Q.How can I learn more about living with our local wildlife?

A.The SPCA Wildlife Center provides information to help. If the articles below don’t answer your question, please call us at 831-264-5427.

  1. Eight Good Reasons Why You Should Not Feed Wildlife
  2. What to do if You Find a Wild Animal iconPDF
  3. Living with Raccoons iconPDF
  4. Living With Deer iconPDF
  5. Living with Opossums iconPDF
  6. Living with Bats  iconPDF
  7. Do Our Pets Hurt Wildlife? iconPDF
  8. Setting Limits for the Safety of your Cat and Wildlife iconPDF
  9. What to do with an Injured or Orphaned Bird iconPDF
  10. Living with urban wildlife iconPDF

Q. What Should I Do If I Find a Baby Bird?

Follow this easy to use flow chart

A. If you find an uninjured baby bird on the ground and can see its nest, try placing him back. It is a myth that birds will reject their young if you touch them. Birds have a very limited sense of smell. Watch the baby from a distance to see if his parents come back to feed him. On average, baby birds need to be fed every half hour, so call The SPCA Wildlife Center if you do not see the parents return. Bird have very specialized diets, so do not attempt to feed the baby yourself.

If the bird has some downy feathers and is hopping on the ground but not flying, it is most likely a fledgling.

If the bird appears injured, please call the Wildlife Center at 831-264-5427 during regular business hours. For after-hours emergencies, call 831-646-5534. Learn more about baby birds here! iconPDF

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Q. What is a Fledgling?

A. Each spring The SPCA for Monterey County Wildlife Center is called upon to rescue and rehabilitate hundreds of orphaned birds. With the help of many dedicated volunteers, The SPCA Wildlife Center is very successful in raising these orphans and releasing them back into the wild. Unfortunately, each spring The SPCA also receives many “rescued” fledglings – young birds with their first feathers that are often seen on the ground unable to fly. The fledging stage is a normal part of development for many birds. Although the fledgling may sometimes appear to be an injured bird, downier feathers and parents tending to it signify that it is a healthy fledgling.

Fledglings are baby birds that are found on the ground, are already feathered, and are able to hop, but are not yet ready to fly. These young birds are sometimes mistaken for a bird with a broken wing. Fledglings can be as large as the parents and usually have some visible downier feathers.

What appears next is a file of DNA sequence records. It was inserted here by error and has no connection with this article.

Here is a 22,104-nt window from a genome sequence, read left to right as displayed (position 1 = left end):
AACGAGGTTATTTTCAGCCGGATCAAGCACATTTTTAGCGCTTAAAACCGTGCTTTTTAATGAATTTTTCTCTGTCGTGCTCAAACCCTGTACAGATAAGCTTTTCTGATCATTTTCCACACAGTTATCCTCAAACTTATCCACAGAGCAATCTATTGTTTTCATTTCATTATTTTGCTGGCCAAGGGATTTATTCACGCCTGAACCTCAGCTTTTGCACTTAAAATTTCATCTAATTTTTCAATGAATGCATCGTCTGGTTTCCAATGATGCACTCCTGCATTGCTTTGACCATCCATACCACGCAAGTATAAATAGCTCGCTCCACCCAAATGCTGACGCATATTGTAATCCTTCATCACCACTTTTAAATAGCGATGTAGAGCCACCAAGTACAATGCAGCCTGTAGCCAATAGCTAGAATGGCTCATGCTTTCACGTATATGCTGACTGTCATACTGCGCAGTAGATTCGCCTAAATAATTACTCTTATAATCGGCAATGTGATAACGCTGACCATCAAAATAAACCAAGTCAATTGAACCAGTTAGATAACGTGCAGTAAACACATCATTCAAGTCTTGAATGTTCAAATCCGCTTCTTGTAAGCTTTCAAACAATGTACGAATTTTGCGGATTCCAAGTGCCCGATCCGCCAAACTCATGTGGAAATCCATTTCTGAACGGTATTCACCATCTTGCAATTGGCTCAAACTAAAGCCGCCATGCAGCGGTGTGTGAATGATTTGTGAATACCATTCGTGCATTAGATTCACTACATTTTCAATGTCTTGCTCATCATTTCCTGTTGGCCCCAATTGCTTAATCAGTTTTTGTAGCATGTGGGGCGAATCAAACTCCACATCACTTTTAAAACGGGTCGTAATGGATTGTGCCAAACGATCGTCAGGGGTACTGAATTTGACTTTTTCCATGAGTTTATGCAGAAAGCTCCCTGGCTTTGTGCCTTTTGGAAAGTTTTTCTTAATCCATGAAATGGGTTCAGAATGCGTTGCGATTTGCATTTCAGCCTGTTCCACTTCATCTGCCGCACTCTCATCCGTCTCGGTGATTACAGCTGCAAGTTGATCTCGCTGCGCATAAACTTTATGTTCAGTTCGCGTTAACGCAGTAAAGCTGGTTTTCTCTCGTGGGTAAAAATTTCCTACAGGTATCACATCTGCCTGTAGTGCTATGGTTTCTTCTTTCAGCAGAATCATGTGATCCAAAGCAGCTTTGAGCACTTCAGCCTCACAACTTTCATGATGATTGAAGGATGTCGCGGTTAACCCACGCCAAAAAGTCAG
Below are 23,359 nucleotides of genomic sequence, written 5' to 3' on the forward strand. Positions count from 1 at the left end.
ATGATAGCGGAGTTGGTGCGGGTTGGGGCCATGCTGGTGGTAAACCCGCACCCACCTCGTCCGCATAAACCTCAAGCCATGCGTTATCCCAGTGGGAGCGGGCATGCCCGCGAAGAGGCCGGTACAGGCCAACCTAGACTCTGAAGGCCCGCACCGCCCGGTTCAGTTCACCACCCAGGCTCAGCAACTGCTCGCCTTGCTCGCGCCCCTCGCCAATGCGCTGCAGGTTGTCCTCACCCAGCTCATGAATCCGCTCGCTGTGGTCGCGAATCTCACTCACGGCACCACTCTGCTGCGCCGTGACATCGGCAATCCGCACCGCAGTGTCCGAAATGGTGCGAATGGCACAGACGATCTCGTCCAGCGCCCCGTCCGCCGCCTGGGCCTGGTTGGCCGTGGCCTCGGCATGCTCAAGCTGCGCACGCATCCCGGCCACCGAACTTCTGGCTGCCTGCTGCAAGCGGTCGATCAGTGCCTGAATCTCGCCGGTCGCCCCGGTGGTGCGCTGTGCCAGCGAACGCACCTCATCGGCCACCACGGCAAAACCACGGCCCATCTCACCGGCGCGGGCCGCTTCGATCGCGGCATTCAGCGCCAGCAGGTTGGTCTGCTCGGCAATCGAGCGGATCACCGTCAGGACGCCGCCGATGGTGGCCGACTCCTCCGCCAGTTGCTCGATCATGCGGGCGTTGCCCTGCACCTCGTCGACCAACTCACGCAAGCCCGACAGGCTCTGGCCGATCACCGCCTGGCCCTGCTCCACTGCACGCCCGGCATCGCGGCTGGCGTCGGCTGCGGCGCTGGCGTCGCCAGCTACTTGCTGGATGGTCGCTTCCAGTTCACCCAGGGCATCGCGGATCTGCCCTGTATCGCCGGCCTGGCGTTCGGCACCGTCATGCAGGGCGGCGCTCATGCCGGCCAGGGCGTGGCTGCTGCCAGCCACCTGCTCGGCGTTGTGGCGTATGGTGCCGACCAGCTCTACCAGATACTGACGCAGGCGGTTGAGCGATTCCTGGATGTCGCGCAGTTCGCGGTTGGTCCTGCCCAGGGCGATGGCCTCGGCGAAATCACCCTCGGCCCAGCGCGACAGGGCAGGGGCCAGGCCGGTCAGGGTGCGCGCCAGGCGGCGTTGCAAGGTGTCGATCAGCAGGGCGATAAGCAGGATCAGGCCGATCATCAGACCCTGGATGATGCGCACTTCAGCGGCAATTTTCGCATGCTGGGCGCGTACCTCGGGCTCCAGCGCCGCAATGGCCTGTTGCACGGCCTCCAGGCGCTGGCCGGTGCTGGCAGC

If you see a bird that you think might be injured, take time to observe him. If it is a fledgling, you will soon see his parents tending to him. This is a very important time for the young birds to learn by observing their parents and it won’t be long until he is able to fly.

Found a fledgeling? Follow this easy to use flow chart to learn what to do!

Please contact The SPCA Wildlife Center before attempting to rescue any young bird not in immediate danger. We can be reached at 831-264-5427 during regular business hours. For after-hours emergencies, call 831-646-5534. Learn more about baby birds here! iconPDF

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Q. What Should I Do if I Find an Injured or Orphaned Wild Animal?

A.Call us at 831-264-5427 or learn more here: What to do if You Find a Wild Animal iconPDF

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Q. Is it OK to Feed Wildlife?

A.The SPCA does not recommend feeding wild animals. Learn why: Eight Good Reasons Why You Should Not Feed Wildlife

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Q. I Have Nuisance Wildlife on My Property, Can You Help?

A. Yes, please call us for assistance at 831-264-5427. We are here to help.

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Q. What do I need to know about driving during deer mating season? What should I do if I see a deer hit by a car?

A. The SPCA for Monterey County advises drivers to use extreme caution when driving to avoid hitting deer on area roadways during the Fall. September, October and November is deer mating season on the central coast and deer are much more likely to be on the move near and across roadways. Specifically The SPCA advises:

  • Be particularly careful at dawn and dusk when driving, especially where visibility is limited. Use of high beams when appropriate can provide a greater area of visibility.
  • Slow down and use extreme caution when approaching a deer standing near the side of a road. Be prepared for the deer to enter the roadway in front of the vehicle. If necessary, honk your horn and flash your lights to try to scare the deer off of the roadway.
  • Be alert for more deer than you may see at that moment. Where there’s one deer, there are often more nearby.
  • Use extra caution in areas where deer crossing signs are posted. These are areas where deer are known to cross roadways.
  • Be particularly cautious in wooded and agricultural areas.
  • Call The SPCA immediately if you see any injured or orphaned wildlife.

Locally, areas of greatest deer activity at night are Pebble Beach, Carmel Valley Road, the Highway 68 corridor, Holman Highway, River Road, and Highway 1 from Seaside to south of Carmel. This time of year The SPCA responds to an average of 20 to 30 hit-by-car deer calls a month in these areas, with almost all the deer involved either dead on arrival or needing to be humanely euthanized immediately. The average insurance claim for deer/vehicle collisions in the United States is $2,000 per incident.

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Help Wildlife


Wildlife Questions during Regular Hours

Wildlife Emergencies during Regular Hours

Wildlife Emergencies After Hours (SPCA Wildlife Staff on-call 24 hours a day)

Mountain Lions: (California Department of Fish & Wildlife) 

Injured or Orphaned Marine Mammals (Marine Mammal Center)

Live or Deceased Sea Otters (Monterey Bay Aquarium)